Though Barnhart says she’s still getting her feet wet and learning, she’s looking forward to the future.

“I’m excited about what the diversion programs can be in Frederick County,” she said. “I’m excited to expand them. I’m excited to work with the members of this community to offer Frederick County residents what they need.”

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(14) comments


Lindsay, the following is a great new book to read, written by a self-declared progressive-liberal (complete polar opposite of me) as to why focusing mainly on the drug addicted & mentally ill is a *guaranteed* recipe for total urban destruction.

San Fransicko: Why Progressives Ruin Cities by Michael Shellenberger, Climate scientist and Berkeley, Calif., resident

"Shellenberger insists that big cities, particularly San Francisco, have been captured by a too-progressive ideology. City leaders have begrudgingly embraced the priorities of the activist class that staffs the various NGOs providing key services, including support for the homeless, the mentally ill, and the drug addicted."


I'm sure the vitality of Ms. Barnhart is uplifting in all cases.


The only thing that’s been shown to reduce crime is *harsher* penalties. Everything else is a complete waste of time & money. Has the uncontrolled crime of illegal alien sanctuary Montgomery County brought you up to Frederick?


“ The only thing that’s been shown to reduce crime is *harsher* penalties.”

I’m gonna ask for a citation because I absolutely love your sources.


P.R. You really need official studies to prove to you that executed murderers do not commit additional murders? That those in jail for life without parole don’t go on to perpetrate more crimes against innocent people? That pedophiles isolated from kids don’t go on to molest more kids.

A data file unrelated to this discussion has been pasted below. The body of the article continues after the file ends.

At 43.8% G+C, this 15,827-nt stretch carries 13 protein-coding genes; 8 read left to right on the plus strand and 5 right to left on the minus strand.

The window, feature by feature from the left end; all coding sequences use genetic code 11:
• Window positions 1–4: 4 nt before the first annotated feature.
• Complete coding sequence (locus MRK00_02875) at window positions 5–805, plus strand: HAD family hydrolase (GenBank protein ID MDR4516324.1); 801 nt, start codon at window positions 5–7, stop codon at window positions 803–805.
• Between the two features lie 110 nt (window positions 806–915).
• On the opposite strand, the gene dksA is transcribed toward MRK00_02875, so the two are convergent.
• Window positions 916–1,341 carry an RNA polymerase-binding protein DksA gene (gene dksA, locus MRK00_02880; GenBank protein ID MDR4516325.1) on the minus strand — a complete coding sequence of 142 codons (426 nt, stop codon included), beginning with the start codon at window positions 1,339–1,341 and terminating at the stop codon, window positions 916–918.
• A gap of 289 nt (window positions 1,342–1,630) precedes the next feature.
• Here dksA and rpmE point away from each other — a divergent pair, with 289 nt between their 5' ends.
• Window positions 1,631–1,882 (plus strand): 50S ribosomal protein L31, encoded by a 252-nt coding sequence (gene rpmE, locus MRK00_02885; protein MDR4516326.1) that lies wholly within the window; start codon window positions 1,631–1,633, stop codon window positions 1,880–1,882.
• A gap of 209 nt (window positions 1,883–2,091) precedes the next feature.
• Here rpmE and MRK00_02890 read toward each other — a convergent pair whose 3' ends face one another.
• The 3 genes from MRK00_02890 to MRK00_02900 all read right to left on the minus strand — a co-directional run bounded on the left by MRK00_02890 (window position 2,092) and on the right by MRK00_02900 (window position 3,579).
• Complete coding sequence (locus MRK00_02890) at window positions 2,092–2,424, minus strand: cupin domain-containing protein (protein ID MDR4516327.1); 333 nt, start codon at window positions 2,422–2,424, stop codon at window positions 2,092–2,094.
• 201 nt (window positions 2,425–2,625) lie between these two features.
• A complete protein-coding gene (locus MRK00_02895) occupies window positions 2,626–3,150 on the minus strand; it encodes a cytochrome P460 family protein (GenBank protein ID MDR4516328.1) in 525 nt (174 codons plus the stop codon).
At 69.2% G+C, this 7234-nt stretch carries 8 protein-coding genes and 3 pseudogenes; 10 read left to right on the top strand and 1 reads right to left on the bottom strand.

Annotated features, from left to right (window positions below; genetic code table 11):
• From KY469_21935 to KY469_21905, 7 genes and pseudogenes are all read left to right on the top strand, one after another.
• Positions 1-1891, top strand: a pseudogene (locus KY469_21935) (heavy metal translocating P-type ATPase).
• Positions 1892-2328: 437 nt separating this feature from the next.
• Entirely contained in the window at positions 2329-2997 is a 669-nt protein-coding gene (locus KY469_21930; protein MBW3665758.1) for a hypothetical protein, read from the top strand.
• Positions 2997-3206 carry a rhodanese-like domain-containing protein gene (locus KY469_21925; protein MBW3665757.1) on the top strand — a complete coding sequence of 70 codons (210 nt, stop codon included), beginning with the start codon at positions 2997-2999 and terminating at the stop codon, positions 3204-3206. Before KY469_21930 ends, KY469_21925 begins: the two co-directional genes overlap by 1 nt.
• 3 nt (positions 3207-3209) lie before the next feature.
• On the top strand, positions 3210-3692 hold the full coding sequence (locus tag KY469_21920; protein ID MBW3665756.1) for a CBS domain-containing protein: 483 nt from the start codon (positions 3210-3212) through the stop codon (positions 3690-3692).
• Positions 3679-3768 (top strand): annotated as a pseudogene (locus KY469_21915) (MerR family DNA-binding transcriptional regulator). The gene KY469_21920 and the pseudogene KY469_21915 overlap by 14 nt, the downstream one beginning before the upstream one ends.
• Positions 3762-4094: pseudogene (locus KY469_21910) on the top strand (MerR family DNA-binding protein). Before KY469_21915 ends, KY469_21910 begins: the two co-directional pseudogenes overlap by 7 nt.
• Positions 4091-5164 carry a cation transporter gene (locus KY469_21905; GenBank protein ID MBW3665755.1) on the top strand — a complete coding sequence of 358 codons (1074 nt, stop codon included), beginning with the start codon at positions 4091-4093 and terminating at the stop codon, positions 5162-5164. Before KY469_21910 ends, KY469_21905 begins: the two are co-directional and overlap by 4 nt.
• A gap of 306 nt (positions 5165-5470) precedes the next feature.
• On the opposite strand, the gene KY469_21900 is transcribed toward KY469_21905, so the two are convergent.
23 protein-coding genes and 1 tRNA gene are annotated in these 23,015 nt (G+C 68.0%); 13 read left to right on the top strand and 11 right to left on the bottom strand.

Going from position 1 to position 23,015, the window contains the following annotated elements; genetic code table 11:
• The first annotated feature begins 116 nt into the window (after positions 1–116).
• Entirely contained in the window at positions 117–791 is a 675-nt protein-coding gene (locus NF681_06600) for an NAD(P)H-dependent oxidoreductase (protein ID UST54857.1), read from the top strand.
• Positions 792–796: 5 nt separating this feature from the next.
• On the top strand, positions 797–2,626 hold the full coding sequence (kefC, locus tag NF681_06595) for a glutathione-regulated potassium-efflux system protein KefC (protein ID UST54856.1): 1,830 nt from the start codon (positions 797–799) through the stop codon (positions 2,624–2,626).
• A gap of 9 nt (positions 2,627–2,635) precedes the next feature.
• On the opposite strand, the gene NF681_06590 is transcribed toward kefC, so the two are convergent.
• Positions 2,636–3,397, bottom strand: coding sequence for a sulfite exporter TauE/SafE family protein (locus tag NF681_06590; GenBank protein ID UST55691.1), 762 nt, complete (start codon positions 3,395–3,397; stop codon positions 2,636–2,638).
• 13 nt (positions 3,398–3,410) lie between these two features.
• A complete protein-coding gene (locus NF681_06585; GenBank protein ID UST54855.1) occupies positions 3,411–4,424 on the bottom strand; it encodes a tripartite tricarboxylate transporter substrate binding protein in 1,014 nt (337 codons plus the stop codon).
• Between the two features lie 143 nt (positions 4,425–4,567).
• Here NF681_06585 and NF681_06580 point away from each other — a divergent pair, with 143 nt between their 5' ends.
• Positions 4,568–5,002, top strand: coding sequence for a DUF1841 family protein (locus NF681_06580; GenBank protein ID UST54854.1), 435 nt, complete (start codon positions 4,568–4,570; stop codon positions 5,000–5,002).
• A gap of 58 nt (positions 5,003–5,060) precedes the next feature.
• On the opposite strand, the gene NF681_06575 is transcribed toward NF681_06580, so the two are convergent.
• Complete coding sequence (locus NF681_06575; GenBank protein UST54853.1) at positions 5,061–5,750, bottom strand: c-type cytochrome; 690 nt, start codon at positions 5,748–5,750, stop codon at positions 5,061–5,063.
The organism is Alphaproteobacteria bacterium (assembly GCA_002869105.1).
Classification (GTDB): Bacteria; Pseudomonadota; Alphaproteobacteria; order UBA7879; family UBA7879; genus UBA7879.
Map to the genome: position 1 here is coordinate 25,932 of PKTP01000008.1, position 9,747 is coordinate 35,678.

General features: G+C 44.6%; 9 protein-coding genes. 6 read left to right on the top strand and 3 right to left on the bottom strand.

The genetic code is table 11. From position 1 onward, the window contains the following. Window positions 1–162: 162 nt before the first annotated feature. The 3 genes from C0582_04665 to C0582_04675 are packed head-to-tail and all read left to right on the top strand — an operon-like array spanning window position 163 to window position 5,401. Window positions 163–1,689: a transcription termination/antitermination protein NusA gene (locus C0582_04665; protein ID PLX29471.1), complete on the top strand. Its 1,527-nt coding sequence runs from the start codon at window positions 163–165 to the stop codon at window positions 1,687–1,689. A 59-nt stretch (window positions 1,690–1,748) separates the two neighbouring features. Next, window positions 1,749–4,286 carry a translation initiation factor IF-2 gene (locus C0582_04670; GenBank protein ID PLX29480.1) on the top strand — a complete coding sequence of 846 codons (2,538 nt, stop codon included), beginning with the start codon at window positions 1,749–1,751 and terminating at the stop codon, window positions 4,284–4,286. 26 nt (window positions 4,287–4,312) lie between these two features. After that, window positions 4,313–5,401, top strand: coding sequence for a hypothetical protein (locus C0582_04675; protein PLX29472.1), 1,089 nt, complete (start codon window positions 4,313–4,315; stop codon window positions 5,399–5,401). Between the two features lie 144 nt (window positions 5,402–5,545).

No soft-on-crime counseling/education solutions have EVER been shown to reduce crime. Looking at folks who have gone through these “diversions” programs vs those who haven’t, in 10 years time, both groups are equally criminal.

The article suggests the root causes of crime are mental illness & substance abuse. The root cause of crime is actually poor impulse control. (‘The Color of Crime’ Jared Taylor)

Some of the commenters here have made a hobby out of bickering; others have made it their full time job.


So no citation? I’m disappointed.


You mean white supremacist Jared Taylor, A&A? That Jared Taylor?

Sometimes outrageous and false statements, such as your statements about vaccines need, no DEMAND a response. If you find that it is argumentative and bickering...tough. BTW, this story below is on you and those of your ilk who spread such BS:


P.R. - I don't wish to disappoint. The following is a very, very good vid (w/ references!) on criminality, research studies, + history, & just popped up:



Yes Gab, that's the one! He does *great* thoroughly researched work, not just on crime stats, but anti-white discrimination. (Btw, what do you believe is a so-called white 'supremacist'?) Anyone who is white & unashamed about it? If so, I'm quite happy to be lumped in too!

Chicago Art Institute Tells White Docents: We Don’t Want Your Kind Volunteering Around Here - By Helen Raleigh

OCTOBER 15, 2021

The writer of this article is an unashamed Asian lady. In your opinion, does that make her a yellow supremacist? ✊


That may not always be the case. However as you know we have seen several times wh


Citation please? The "crime" of addiction is no crime at all, unless accompanied by violence. Why throw someone in jail for an even longer period if they have not committed a violent crime? Get them the help they need to turn their lives around, with the caveat that this program won't apply forever.


Citation? You must be joking. A&A's assertion requires she stand up to retrieve it.


AFAIK that has *never* been shown to reduce crimes. Most criminals don't even plan their crimes, much less contemplate the penalties. They are as surprised as anybody when they find out they are looking at 10 years' hard time.


A²The drug court, youthful offender program, bad check diversionary program and other such programs have been operating successfully in Frederick County for umpteen years. This is not a new idea and it's been quite successful here for years. Get your facts straight before posting more racist dribble.